The Fish Lady
For a while, early on in my career, I could have been known as the fish lady.
Quilts of fish were some of the first pieces I made for a general market. Before, I had done either commissions (portraits, buildings, and so on) or larger portrait quilts that I made mostly just for me.
It took so long and required so much effort to make a quilt that my work was priced far beyond most peoples’ budgets. This fact bothered me. I had received such a positive response from people of all types—men and women, rich and not so—that I wanted to share my quilts with everyone.
Also around that time, the early 1990s, I made my first really successful quilt, “Elements,” which won best in show at an exhibit at the League of New Hampshire Craftsmen annual fair. The piece is a personification of the four elements. In order to make each portrait unique and representative of earth, air, fire, or water, I used bright, non-realistic colors basically for the first time. After that, I wanted to use MORE of those colors in whatever I did.
The Subject of the Matter
So I started looking for colorful subject matter I could market to the public. Eventually I found a book of tropical fish—an old one with full color plates of the species. I immediately knew I was on to something.
First of all, the fish were naturally bright and patterned. You know me and color. I love it. And it didn’t take me long to realize that almost nobody would know (and nobody would care) if I made them even more colorful. I could also tinker with their anatomy, making fins and gills and tails even more fanciful.
But also important was the fact that I could make them small enough to finish in a reasonable amount of time (a week or less), keeping the price point low, while still making a decent part-time wage. Many of my fish averaged 12 x 16 inches, which fit nicely into the 16 x 20 inch frames that I was making every day in my job as a picture framer. But many were even smaller, as tiny as 4 x 6 inches.
Around 1993, I made my first fish quilt. To be frank, I don’t remember exactly which was my first, but here’s one from early on that probably was similar:
The fish opened up all sorts of doors to me besides retail sales. Those quilts led directly to my first book, Free-Style Quilts, which uses this fish as a sample project:
Fish quilts also led me to teaching, especially after the book was published. Much of my early teaching was fish classes.
In the next decade, I must have made well over a thousand fish. They ranged in style from realistic to fantastic. Sometimes I tried to create a faithful representation of a particular species, other times they were products of my imagination. Most of them were framed under glass.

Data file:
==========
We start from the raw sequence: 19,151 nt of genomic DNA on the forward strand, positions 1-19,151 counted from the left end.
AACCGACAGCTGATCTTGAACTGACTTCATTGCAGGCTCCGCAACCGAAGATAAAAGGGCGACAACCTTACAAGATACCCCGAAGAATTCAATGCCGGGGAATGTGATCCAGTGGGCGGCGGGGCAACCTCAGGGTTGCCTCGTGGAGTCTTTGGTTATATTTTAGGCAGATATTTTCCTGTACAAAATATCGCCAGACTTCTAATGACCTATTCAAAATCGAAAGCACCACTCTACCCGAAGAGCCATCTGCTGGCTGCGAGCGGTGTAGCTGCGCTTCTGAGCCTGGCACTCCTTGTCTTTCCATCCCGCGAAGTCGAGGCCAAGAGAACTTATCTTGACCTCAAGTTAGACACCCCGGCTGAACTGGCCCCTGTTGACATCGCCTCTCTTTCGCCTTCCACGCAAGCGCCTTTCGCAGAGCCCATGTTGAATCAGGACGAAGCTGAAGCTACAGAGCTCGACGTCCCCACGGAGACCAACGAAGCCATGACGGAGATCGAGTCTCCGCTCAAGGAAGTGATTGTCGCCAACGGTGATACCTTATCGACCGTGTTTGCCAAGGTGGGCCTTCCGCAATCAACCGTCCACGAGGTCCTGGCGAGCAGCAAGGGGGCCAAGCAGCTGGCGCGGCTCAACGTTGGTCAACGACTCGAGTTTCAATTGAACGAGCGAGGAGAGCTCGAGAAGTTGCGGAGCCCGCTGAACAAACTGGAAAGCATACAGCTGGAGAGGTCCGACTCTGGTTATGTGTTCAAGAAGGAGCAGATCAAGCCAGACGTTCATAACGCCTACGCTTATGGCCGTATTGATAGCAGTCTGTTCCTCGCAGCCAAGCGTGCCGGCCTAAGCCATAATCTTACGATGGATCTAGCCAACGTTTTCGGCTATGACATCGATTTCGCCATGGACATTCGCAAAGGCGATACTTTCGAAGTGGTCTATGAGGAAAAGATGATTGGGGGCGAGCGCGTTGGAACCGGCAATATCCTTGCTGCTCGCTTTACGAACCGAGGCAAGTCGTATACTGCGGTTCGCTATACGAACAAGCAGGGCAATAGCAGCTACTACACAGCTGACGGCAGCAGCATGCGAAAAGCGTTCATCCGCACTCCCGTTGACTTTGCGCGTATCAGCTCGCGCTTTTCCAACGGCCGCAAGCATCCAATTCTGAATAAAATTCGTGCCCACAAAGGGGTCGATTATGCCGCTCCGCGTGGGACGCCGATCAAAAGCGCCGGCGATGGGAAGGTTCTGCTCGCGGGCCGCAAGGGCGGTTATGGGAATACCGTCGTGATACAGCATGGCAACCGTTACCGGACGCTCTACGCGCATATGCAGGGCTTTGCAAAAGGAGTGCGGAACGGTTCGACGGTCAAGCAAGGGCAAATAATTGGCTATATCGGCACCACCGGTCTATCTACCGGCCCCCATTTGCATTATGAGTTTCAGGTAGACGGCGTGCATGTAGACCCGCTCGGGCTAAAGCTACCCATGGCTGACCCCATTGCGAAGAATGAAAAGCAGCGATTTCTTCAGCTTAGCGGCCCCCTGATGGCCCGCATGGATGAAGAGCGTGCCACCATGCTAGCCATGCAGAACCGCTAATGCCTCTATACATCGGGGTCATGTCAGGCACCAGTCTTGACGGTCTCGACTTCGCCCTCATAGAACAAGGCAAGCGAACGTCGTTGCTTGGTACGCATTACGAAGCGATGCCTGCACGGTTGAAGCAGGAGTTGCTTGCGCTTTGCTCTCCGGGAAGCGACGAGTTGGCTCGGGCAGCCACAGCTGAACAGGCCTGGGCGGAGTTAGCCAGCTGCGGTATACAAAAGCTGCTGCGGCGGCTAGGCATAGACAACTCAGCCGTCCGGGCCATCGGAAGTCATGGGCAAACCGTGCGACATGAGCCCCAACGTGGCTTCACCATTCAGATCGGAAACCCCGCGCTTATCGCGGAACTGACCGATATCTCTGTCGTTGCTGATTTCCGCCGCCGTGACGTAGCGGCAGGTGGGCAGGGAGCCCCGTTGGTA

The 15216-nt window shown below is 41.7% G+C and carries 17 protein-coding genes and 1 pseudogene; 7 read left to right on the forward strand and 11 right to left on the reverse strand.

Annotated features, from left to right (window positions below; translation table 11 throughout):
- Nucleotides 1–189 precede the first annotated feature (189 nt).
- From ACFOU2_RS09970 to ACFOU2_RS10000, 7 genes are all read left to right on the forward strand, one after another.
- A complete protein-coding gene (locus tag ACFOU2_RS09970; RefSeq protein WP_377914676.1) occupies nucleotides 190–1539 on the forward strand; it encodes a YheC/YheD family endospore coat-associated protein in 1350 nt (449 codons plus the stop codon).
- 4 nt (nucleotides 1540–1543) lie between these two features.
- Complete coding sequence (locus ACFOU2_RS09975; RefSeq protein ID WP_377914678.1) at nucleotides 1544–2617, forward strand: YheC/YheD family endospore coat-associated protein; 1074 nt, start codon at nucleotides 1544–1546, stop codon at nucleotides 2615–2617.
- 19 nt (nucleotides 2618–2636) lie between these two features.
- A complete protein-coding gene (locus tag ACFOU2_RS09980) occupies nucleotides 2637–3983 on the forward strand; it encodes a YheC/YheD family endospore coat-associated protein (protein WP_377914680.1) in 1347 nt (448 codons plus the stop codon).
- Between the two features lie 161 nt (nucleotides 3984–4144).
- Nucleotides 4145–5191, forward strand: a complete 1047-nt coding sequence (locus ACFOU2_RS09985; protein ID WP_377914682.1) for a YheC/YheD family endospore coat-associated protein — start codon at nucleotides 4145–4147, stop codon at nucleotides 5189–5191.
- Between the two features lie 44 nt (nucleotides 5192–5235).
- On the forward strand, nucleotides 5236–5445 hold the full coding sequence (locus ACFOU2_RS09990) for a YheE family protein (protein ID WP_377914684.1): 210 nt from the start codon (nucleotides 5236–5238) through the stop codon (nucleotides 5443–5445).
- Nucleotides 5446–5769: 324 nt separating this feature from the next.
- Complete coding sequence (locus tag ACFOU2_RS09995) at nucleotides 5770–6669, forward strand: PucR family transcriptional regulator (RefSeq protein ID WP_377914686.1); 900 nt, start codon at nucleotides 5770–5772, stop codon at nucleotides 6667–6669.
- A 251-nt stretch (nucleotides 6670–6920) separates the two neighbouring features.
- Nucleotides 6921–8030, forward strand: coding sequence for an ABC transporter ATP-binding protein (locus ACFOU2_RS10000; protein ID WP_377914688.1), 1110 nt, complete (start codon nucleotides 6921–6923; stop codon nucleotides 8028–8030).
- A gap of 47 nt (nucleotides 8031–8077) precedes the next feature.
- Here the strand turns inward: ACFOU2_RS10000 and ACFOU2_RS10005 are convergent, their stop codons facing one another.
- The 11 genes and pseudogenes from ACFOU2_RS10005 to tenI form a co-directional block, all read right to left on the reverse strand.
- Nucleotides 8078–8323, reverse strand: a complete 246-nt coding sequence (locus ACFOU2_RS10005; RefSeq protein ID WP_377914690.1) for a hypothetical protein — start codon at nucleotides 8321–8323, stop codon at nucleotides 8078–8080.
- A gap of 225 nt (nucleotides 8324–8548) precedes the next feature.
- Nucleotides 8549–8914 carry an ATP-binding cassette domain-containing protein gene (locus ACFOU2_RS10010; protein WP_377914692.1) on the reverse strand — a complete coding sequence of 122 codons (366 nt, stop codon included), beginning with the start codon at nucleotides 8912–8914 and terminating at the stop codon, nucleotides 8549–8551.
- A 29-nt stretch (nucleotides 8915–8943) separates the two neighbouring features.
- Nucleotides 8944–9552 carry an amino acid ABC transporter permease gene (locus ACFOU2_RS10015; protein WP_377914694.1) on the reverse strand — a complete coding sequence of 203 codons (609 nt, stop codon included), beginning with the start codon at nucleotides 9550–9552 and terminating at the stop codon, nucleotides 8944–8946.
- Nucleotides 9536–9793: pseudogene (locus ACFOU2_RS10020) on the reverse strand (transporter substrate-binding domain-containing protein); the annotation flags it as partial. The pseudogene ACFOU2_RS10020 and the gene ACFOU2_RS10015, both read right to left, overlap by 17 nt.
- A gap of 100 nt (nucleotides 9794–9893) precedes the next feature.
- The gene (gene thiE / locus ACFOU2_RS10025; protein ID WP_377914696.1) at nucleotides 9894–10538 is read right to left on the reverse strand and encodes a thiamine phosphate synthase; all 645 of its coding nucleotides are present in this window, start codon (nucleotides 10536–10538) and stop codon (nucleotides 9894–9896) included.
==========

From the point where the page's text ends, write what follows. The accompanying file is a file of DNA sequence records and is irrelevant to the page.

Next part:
Here’s a slideshow of a bunch:
The Fine Art/Craft Pendulum
You know pendulums? Yeah, they swing.
Eventually, I found that I had swung too far toward the retail sales end of my art. I didn’t have as much time to dedicate to the more absorbing and challenging bigger works. Meanwhile, teaching was really taking off, which meant I didn’t need to rely on selling the small pieces to provide income.
But leaving the retail mindset behind wasn’t easy. Maybe it comes from my childhood and young-adulthood when my parents ran a seasonal craft shop from their home in Maryland. My mom made sewn things like potholders and table runners, while my dad sold wood-working objects such as quilt racks and wooden christmas trees. As soon as I was old enough I joined in selling crafts of my own. That early experience definitely got me into the habit of making things to sell.
However, looking back at my fish, I see them not only as pieces of art themselves or money-makers. They were also studies. They were practice for bigger, more exciting pieces. I was training my eye to see shape and value in my subjects, while also learning to find the patterns in fabric prints I could use to recreate those shapes and values. These are the very skills I now try to impart in my classes.
In our society, I believe we overvalue talent and undervalue experience and training. Too often a piece of art is seen solely as the product of someone’s talent. It’s almost like magic. While technical expertise is thought to be the essence of “craft.”
Instead, the artists I know work really hard at their art and have years if not decades of training and experience. They do the same or similar things again and again until their technique is honed to a fine edge. That’s what the fish did for me.
I’m not sure whether the fact that effort is as important as talent is a comfort or a discouragement to my students. I hope it inspires them to keep at it.
I no longer make fish. Well, not at the moment anyway—remember that pendulum? In fact, I haven’t made any quilts to sell in years. I only make quilts for myself, which I then submit to competitions and shows, or use for promotion for classes. While this has cut down on my output, it has increased my personal satisfaction with my art and has upped my visibility in the quilt art world.
Unexpectedly, I feel I’ve discovered the balance between fine art and accessible art I was striving for when I started making fish. Instead of selling my art inexpensively in order to share it with people, they can either make it themselves in one of my classes, or they can see my work as it hangs in shows around the country.
I may not need fish anymore, but the impact of those early, smaller pieces carries on today.
NEXT WEEK: Building a Quilt Studio
Tales from the construction of my work space, from top to bottom.